Bird Words with Cliff Shackelford: Cere

Harris' Hawk, Image: Gary Peeples USFWS

Harris’ Hawk, Image: Gary Peeples USFWS

This is Passport to Texas

There’s a name for everything—including those things about which we don’t give much thought. Like that little waxy lump between the beak and eyes of certain birds.

And it’s usually found in raptors and parrots.

Ornithologist, Cliff Shackelford calls this feature a cere (seer).

Cere—c-e-r-e. And for people that like crossword puzzles, this might be a good one you might often see.

If you have a pet parakeet, parrot, or cockatoo, you will see that waxy, hard covering around the nostrils.

And that featherless hard area is the cere. People will see them in caged parrots, but in raptors, too. So, falconers will notice these unique features on these birds. And it’s just a waxy, hard covering to expose the nostrils.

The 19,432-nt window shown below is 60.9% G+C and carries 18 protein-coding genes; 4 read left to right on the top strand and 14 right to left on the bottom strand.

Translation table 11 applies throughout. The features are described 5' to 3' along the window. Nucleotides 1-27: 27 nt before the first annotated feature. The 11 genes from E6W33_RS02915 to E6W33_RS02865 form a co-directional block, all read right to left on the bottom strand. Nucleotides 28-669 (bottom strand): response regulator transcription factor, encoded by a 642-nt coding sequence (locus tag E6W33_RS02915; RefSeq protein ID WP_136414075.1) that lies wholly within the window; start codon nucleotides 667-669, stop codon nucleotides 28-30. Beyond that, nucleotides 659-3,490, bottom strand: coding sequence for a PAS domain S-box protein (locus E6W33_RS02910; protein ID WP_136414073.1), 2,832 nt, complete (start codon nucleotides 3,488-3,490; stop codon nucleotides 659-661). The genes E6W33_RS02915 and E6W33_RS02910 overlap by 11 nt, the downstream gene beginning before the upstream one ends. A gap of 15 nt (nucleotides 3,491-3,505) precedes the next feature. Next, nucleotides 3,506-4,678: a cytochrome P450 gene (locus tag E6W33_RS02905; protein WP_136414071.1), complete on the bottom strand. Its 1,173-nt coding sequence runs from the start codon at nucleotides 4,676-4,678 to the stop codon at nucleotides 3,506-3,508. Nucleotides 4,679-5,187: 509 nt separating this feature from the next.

So is this structure functional or just decorative?

It’s not very decorative, although it can be brightly colored in some raptors. But there’s no real understanding why these groups of birds—raptors and parrots—have it and no one else does. There’s another similar structure on a dove and a pigeon called an operculum; why don’t all birds have that? So, there are certain things that not all birds have.

Such as the cere (seer).

And that’s our word of the day here: cere.

The more you know….

That’s our show… For Texas Parks and Wildlife…I’m
Cecilia Nasti.

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